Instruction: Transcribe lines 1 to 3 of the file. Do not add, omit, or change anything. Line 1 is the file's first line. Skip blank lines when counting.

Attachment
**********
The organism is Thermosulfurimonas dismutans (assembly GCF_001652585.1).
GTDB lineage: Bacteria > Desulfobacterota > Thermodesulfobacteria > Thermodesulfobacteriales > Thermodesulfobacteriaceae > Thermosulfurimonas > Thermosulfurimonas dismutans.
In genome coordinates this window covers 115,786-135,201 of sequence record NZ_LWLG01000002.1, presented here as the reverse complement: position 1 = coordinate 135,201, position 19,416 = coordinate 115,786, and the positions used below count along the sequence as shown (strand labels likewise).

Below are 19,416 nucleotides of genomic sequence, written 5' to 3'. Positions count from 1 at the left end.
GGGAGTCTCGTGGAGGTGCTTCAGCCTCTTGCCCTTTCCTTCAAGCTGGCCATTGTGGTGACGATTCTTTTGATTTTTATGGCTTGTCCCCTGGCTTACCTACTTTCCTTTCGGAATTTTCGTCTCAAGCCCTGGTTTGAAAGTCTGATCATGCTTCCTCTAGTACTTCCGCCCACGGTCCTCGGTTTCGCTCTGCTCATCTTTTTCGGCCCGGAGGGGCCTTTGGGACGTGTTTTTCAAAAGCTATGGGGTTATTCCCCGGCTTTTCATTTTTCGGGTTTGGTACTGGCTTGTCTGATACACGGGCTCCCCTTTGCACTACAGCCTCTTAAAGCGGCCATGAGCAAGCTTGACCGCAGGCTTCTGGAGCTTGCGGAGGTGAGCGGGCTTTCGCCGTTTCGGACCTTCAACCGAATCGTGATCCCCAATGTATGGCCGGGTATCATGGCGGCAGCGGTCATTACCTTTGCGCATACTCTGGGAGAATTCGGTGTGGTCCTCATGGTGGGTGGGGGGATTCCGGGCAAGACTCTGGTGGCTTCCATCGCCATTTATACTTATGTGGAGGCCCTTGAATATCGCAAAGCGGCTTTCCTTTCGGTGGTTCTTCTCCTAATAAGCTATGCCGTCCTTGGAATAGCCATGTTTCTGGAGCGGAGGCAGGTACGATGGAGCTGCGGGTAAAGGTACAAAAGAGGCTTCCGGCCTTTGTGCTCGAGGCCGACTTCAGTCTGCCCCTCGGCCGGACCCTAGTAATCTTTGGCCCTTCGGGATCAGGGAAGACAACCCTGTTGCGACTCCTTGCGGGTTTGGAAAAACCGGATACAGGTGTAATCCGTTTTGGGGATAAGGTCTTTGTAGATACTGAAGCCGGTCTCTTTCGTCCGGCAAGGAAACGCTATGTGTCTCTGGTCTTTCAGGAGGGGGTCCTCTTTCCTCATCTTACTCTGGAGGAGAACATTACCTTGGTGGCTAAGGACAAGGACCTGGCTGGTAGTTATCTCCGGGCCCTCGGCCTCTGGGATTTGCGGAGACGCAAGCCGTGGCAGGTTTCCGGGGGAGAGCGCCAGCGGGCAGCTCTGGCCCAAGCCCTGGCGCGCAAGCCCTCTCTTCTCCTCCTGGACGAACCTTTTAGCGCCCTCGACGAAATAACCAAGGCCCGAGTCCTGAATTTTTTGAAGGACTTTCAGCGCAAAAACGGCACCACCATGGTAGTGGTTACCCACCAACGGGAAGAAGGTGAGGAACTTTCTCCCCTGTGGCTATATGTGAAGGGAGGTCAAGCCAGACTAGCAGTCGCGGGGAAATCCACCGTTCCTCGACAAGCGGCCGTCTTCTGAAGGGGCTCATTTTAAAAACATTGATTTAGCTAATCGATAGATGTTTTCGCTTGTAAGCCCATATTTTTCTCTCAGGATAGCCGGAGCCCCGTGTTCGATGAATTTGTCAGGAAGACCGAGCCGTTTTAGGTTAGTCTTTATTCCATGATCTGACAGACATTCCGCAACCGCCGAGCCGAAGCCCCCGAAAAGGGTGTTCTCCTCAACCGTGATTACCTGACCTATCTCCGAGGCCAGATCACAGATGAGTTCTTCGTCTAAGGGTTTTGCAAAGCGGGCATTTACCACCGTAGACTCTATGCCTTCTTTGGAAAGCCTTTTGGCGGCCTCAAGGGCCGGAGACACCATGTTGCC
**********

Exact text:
The organism is Thermosulfurimonas dismutans (assembly GCF_001652585.1).
GTDB lineage: Bacteria > Desulfobacterota > Thermodesulfobacteria > Thermodesulfobacteriales > Thermodesulfobacteriaceae > Thermosulfurimonas > Thermosulfurimonas dismutans.
In genome coordinates this window covers 115,786-135,201 of sequence record NZ_LWLG01000002.1, presented here as the reverse complement: position 1 = coordinate 135,201, position 19,416 = coordinate 115,786, and the positions used below count along the sequence as shown (strand labels likewise).